Right side of the road

QUESTION: Why do we drive on the right side of the road and not on the left, like the British? (Asked by a curious traveler.) REPLY: If you have driven in Great Britain, New Zealand, Australia or mos ...

It's quiz time!

It’s quiz time! Here are a few short-answer questions I’ve put in the form of a quiz – and there’s a little something for everyone. Grade yourself. 1. How many different langua ...

Cold truth about bananas

QUESTION:Should you put bananas in the refrigerator? (Asked by a curious column-reader.) REPLY: This is an old one – but first, a little banana background. The banana was native to Southeast Asi ...

Ostriches vs. emus

QUESTION:What is the difference between an ostrich and an emu? (Asked by a column reader.) REPLY: Well, one thing they have in common is that they are both big birds. However, the ostrich is a bit big ...

Pass me the pasta, I'm in a noodle

QUESTION:Would you please tell me the differences among the various types of pasta? I get confused with all the names on the menu. (Asked by an Italian food lover.) REPLY: It’s no wonder that yo ...

Reader flies this question by the Corner

QUESTION:Airplane seats have lap seat belts, like automobiles, but not shoulder straps. Why is this? Wouldn’t it be safer? (Asked by a frequent flyer.) REPLY: Well, there is probably a combinati ...

Don't blame your liver for liver spots

QUESTION: My granddad has brown spots on his skin that he calls "liver spots." What are they, and what causes them? (Asked by a curious young'un.) REPLY: These flat, brown or brownish-black blemi ...

It's quiz time

Here's a pop quiz on some curious geographical facts. See how many you know, and have your Atlas handy.1. The world's longest, undefended border is between what two countries? (Bonus points if you kno ...

Good spirits and bad luck

QUESTION: I'm curious about sayings. Where did "knock on wood" and "bad luck walking under a ladder" come from? (Asked by a superstitious reader.)REPLY: Knocking on wood, or merely stating to do so, i ...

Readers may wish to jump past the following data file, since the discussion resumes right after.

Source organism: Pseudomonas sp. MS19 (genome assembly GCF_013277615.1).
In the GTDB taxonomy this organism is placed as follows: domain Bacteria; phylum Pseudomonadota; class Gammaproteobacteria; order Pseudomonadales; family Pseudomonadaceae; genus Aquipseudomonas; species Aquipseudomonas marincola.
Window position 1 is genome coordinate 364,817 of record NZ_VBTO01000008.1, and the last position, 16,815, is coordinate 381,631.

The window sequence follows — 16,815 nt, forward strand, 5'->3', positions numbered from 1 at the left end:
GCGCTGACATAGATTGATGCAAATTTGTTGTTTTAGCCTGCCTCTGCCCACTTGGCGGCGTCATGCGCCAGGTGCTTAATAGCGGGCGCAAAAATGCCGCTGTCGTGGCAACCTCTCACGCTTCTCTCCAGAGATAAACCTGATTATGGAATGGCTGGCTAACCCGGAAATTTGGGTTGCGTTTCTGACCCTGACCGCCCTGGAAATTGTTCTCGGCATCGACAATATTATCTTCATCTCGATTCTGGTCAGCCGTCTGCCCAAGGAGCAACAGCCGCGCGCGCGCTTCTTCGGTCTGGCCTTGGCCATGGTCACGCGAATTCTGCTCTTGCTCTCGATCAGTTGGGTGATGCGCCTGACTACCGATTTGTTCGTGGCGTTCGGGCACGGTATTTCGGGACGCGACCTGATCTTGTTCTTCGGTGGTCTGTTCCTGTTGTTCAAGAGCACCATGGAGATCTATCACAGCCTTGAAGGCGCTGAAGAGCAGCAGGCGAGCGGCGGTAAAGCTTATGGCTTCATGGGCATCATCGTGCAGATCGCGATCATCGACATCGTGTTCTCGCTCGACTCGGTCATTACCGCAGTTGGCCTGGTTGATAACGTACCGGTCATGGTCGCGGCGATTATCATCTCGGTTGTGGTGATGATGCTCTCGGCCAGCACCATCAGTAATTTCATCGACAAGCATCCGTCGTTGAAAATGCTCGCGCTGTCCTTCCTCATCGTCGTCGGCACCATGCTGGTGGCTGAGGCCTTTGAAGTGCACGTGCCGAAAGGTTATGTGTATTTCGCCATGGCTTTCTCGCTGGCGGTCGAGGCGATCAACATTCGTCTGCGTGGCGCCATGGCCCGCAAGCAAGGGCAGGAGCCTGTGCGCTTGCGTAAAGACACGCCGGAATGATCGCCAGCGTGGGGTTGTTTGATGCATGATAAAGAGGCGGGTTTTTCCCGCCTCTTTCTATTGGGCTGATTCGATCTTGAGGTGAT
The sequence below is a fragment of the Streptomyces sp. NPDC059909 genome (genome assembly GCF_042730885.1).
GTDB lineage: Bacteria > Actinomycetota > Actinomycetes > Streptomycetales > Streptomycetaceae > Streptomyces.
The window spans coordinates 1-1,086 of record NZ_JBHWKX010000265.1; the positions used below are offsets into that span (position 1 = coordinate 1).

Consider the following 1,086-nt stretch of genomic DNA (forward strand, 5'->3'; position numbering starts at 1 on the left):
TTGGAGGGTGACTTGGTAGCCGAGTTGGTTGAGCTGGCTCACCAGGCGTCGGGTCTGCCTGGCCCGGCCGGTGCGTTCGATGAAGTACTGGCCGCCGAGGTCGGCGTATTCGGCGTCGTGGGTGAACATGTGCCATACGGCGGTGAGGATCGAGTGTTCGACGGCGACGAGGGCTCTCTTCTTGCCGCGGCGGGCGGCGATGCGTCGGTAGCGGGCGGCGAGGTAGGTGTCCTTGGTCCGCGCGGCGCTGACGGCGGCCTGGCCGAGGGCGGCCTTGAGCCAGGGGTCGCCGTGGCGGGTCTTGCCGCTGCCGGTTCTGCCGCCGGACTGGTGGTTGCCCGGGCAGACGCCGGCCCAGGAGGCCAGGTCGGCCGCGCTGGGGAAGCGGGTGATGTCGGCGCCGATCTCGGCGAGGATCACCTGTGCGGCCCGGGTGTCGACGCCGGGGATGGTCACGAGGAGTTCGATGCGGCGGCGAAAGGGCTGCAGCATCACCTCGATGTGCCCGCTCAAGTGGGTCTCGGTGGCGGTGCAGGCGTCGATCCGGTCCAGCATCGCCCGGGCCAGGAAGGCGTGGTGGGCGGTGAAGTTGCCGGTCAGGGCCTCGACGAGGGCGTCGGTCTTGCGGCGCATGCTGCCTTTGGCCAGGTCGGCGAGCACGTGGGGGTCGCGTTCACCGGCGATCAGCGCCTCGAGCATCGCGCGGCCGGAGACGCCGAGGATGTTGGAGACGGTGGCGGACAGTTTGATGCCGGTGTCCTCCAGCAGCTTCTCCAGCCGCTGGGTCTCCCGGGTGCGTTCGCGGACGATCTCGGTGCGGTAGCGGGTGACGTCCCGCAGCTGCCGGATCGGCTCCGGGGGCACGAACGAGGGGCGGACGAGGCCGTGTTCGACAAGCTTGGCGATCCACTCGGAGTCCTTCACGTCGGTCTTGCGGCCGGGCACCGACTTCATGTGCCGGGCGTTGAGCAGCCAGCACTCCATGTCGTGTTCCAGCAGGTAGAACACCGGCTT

Too much of a good thing

QUESTION: You are told to drink a lot of water. Can you drink too much water? (Asked by a fluid-conscientious reader.)REPLY: The answer is yes, in some special instances. Drinking too much water can l ...

Nature's curiosity: The white squirrel

Q: I have recently noticed white squirrels in the trees across from my porch and have never seen them before. I remember a colony at Lander many years ago. Are they as rare as I was thinking, and why ...

The trick to trick candles

Well, the summer reruns have run out and it's time for another Curiosity Corner season. Are you ready?Let me start off by thanking Megan Varner Price, director of University Relations at Lander Univer ...

English language can leave you puzzled

The English language is something else, as I have written several times before. It is billed as a difficult language to learn, and here are a few things that came across my computer screen that might ...

A lesson in roses

QUESTION:My curiosity concerns flowers, some lovely roses probably purchased at a store other than a florist. If the petals are taken apart you will find, at the center of the flower, a fully formed c ...

Tracing the origin of the term 'guy'

Q:We use the terms "gal" and "guy" to refer to females and males. I can see where "gal" would be a slang contraction of "girl," but where does "guy" come from? (Asked by a curious guy.)REPLY:I had to ...

Scratching out an answer on itching

QUESTION: I would like to know where the phrase "in your neck of the woods" comes from. The guys on the "Today" show use it a lot.REPLY: Well, the best explanation that I've heard is that a neck is a ...

Calling the gees and haws

QUESTION:There is something that has puzzled me for years. When I was a boy (a long time ago), while plowing and driving mules, "gee" meant right, "haw" meant left, and "gee haw" meant straight ahead. ...

A few trivia tidbits

For this week's Curiosity Corner, I've assembled some interesting trivia. Thought you'd want to know.-- There are no clocks in Las Vegas casinos. (I wonder why?)-- There are 11 lampposts and four ...

Quiz time!

OK, it's quiz time. I've been letting you off easily lately. But, to show you I'm a nice guy, I'm going to give the definition of things and you only have to supply the word answers. For example, the ...

A complicated relationship

Irecently did a column on cousin consanguinity (kinship – you did look it up, didn't you?), and I mentioned that it reminded me of the old song "I'm My Own Grandpa." Some curious column-readers ...

Fat meaning and golden origins

QUESTION:What is "schmaltz"?REPLY: This term is used in slang to denote exaggerated sentimentalism -- some of the soap operas have ample amounts of schmaltz. However, according to my sources, schmaltz ...

A question of consanguinity

QUESTION: What is the closer kinship: first cousins, or the bloodline between an aunt (or uncle) and a niece (or nephew)? (Asked by a curious cousin column-reader.)REPLY: Well, I was never very good o ...